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September 26th, 2014, 02:07 PM   #2
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 Originally Posted by DarkX132 he wrote down the equation of the graph and then he did something completely unexpected: y=x^2+3x-3 or,y=2x+3
He probably meant $\dfrac{dy}{dx}=2x+3$, as you write later. The expression $\dfrac{dy}{dx}$ is the derivative, and you can read more about it in Wikipedia (see especially the "Derivatives of elementary functions" section). It is also the slope of the tangent line at point $(x,y(x))$. September 26th, 2014, 03:23 PM #3 Math Team   Joined: Dec 2013 From: Colombia Posts: 7,683 Thanks: 2664 Math Focus: Mainly analysis and algebra Could your teacher have written $$y^\prime = 2x + 3$$ This is another way of writing $$\frac{\mathbb d y}{\mathbb d x} = 2x + 3$$ As to understanding it, I assume you haven't met the theory of limits yet, so the best bet will be the way Isaac Newton developed it. We can approximate the gradient of a curve $y=f(x)$ by taking any two points $(x,f(x))$ and $(x+c,f(x+c))$ on the curve. We can then join the two points with a straight line. The gradient of the curve (at $x$) is approximately the gradient of the line. And the gradient of the line is$$\frac{\text{change in y}}{\text{change in x}} = \frac{f(x+c)-f(x)}{(x+c) - x} = \frac{f(x+c)-f(x)}{c}$$ Now, for large $c$, this approximation is poor, but the smaller we make $c$, the better the approximation becomes. So let's make $c$ really, really, small. As small as you can imagine. Clearly, the approximation is now really, really good. So let's see what our approximation gives $$\frac{f(x+c)-f(x)}{c} = \frac{\left( (x+c)^2 + 3(x+c) - 3\right) - \left( x^2 +3x -3\right)}{c} = \frac{\cancel{x^2} + 2xc + c^2 + \cancel{3x} + 3c - \cancel3 - \cancel{x^2} - \cancel{3x} + \cancel3}{c} = 2x + 3 + c$$ And now comes Newton's fudge. He says that because $c$ is really, really small, we can ignore it. So the gradient of the curve at any point $x$ is$$2x+3$$ In the years since Newton developed this method, it has been refined and made rigorous, but we still use his 'difference quotient' as the starting point. Thanks from greg1313 September 26th, 2014, 10:15 PM #4 Newbie   Joined: Sep 2014 From: Bangladesh Posts: 4 Thanks: 0 Oh I get it now Thanks Tags algebra, equation, graphical, jump ,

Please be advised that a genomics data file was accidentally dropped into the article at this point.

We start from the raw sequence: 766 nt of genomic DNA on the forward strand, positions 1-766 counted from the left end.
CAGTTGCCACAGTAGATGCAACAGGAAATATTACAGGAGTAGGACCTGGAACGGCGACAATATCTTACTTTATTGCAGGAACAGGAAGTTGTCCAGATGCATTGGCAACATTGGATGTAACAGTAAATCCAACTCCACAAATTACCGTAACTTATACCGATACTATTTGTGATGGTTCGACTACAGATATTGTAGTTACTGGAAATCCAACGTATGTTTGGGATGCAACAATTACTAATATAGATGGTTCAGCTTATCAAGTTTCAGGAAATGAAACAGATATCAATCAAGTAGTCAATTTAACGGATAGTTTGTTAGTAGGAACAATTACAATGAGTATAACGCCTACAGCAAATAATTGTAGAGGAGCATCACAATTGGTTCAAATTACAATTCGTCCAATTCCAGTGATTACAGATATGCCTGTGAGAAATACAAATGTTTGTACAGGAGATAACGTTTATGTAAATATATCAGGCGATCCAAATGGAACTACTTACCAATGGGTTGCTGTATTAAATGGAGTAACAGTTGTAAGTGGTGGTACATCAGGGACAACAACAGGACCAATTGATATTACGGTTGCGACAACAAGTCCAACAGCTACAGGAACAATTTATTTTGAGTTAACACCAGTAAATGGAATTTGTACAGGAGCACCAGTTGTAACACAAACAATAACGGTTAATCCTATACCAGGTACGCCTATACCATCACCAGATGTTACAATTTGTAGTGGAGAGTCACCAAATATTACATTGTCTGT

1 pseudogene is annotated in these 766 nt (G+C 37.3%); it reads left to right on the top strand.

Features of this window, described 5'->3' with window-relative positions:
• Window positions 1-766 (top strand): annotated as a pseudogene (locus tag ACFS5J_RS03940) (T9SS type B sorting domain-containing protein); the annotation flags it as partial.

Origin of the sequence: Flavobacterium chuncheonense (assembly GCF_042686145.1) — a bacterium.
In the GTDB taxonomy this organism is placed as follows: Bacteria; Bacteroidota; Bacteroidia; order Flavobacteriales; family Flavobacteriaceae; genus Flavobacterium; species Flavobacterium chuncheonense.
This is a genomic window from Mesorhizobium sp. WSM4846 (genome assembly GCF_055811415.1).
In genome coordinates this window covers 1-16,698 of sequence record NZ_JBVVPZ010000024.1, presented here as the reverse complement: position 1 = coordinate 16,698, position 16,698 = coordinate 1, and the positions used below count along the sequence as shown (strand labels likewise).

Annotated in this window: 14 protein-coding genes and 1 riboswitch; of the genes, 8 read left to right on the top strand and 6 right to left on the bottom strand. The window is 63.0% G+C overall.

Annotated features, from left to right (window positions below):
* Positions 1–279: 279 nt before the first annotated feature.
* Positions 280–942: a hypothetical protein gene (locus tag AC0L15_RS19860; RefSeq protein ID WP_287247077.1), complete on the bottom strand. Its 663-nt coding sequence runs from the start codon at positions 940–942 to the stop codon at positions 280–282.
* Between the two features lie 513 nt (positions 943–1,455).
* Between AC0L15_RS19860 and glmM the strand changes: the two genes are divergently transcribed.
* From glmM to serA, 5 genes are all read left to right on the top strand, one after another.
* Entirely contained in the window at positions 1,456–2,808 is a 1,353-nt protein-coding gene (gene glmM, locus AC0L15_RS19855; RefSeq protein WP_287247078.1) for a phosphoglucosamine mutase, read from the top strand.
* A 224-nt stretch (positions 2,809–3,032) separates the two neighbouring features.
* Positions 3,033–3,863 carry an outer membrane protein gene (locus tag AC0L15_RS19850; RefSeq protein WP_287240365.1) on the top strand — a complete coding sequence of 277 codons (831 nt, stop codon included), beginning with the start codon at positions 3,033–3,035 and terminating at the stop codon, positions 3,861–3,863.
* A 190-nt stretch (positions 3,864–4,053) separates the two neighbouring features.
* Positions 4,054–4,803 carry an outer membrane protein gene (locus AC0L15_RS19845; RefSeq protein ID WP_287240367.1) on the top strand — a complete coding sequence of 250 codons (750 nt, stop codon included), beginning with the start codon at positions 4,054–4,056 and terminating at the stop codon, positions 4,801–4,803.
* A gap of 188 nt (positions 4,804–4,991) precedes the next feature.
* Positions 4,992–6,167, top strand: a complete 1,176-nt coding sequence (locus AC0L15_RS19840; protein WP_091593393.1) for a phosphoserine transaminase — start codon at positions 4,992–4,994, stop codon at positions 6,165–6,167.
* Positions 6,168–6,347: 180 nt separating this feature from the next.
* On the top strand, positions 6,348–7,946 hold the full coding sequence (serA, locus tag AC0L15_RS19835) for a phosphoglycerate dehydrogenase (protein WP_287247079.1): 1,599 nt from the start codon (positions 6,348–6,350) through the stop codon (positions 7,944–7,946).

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# in a graph how do you draw 2 cm to 2units y axis

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